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I’d heard The Meadows was one of the highlights of the delta, so we tried to explore it with some friends who’d driven out from San Francisco for the day with their baby boy, who is the same age as ours. We turned a corner into what looked like the heart of The Meadows to see houseboats lined up in either direction, a couple dozen, at least. Most looked like they’d staked their claim for the season, or at least the week, and had floating pontoons, ski boats, and all matter of water toys. We, not to be outdone, had four adults, two babies, and the aforementioned Jumparoo on the aft deck.

We idled along the row of houseboats, waving mutual understanding (it was about cocktail hour, or rather, it’s always cocktail hour in the delta) when I saw the depthsounder go from skinny water to no water. I threw it in reverse and gunned it, to be met with a horrible crash that rocked the boat. This was not a rock that I’d hit. This was the dinghy, which I’d forgotten we’d been towing, being pulled by its painter into Condesa’s propeller. Like, the dinghy was four feet under water. The engine died, of course, and we were adrift. I ran up and dropped the anchor, with an audience of about 100 scrutinizing my seamanship, or lack thereof.

To digress, I once wrote an article for SAIL called Inflatable Nirvana, in which I enumerated all my favorite dinghy tricks, one of which was to put a float in the middle of your painter, to prevent precisely this from happening. Here is the photo from that article:
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In the intervening years those floats became sunbaked and brittle and broke off. And that nice new painter has now been hacked off the prop shaft with a bread knife, by me, to the cheers of a hundred houseboaters when the dinghy leapt out of the water, bruised but not broken.

The houseboaters offered lots of help and encouragement, and instead of pretending like I knew where I was going I asked them about water depths and a possible anchorage. We tried, but soon touched bottom again, and we limped out the slough we came in on. Not my finest hour.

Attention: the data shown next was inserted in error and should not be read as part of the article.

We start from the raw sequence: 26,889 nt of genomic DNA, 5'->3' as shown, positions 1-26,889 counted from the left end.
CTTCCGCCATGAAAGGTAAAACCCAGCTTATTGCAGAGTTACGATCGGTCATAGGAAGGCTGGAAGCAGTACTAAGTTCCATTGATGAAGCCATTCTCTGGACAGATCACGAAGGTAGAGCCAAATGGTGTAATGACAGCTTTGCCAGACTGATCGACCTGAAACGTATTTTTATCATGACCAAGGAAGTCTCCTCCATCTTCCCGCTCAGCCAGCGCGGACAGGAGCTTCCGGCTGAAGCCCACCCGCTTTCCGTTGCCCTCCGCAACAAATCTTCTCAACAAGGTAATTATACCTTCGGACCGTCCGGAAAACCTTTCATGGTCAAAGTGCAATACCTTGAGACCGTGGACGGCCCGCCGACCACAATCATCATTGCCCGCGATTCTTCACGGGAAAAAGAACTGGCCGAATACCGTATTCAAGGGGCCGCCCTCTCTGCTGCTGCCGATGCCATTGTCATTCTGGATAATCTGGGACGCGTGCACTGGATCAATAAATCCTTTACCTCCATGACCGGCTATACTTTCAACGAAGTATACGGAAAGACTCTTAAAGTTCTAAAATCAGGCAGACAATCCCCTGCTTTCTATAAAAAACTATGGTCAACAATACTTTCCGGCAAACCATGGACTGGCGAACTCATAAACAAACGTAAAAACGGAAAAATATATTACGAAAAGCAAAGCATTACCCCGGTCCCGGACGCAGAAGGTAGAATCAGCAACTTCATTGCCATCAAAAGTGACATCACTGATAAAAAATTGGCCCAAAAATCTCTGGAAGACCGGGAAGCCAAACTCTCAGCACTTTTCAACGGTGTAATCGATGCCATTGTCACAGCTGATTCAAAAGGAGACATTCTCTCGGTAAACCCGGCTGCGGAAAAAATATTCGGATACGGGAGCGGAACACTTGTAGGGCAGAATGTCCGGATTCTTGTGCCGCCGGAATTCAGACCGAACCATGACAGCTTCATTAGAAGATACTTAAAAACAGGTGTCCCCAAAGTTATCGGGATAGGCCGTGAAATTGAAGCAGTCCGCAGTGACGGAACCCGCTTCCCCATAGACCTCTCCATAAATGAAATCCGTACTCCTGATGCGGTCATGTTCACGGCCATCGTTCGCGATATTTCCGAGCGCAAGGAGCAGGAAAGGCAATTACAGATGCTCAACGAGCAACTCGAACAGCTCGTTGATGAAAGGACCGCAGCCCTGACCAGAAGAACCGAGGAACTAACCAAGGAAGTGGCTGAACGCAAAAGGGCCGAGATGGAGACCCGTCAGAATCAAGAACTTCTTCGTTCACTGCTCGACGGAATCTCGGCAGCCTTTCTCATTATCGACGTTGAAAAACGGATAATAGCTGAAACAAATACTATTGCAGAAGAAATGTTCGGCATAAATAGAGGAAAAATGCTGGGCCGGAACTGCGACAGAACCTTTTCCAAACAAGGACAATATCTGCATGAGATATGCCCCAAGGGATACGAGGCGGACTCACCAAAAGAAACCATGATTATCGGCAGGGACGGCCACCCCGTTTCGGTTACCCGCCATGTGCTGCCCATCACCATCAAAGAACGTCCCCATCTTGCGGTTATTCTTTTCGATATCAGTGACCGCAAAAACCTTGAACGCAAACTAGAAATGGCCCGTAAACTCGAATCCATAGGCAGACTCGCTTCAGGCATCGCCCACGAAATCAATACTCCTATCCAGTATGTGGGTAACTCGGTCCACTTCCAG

We ate, drank, explored, and ran aground for a full twelve days. Our dog Lola is in heaven out there:
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Alison likes it too:
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As is now our tradition, we stopped for the night in Benicia on the way back and ate oysters at Sailor Jack’s. Before, with the dog, they put us out on the patio. Now, with the dog and the baby, the tuck us away in this secret outdoor alcove we never knew they had, far from all other customers.

Condesa Tsunami

Clark March 16th, 2011

My dad called me at 7AM: “Have you been watching the news?”

I was up, but hadn’t heard a thing. After a briefing I was in the car and off to Condesa at T minus 30 minutes. Condesa and I have been through four deadly tsunamis in the last six years, and we know the drill: Head for deep water!

Bobbing between Alcatraz and the Golden Gate at 8AM, waiting for a tsunami to blow into the Bay, I noticed the other like-minded mariners were those who make their livings from their boats–the fishermen, the excursion boats, and all the Coast Guard and police boats. Condesa and her next door neighbor, who I woke up and gave my opinion about tsunamis and the better side of caution, were the only two pleasure yachts out there.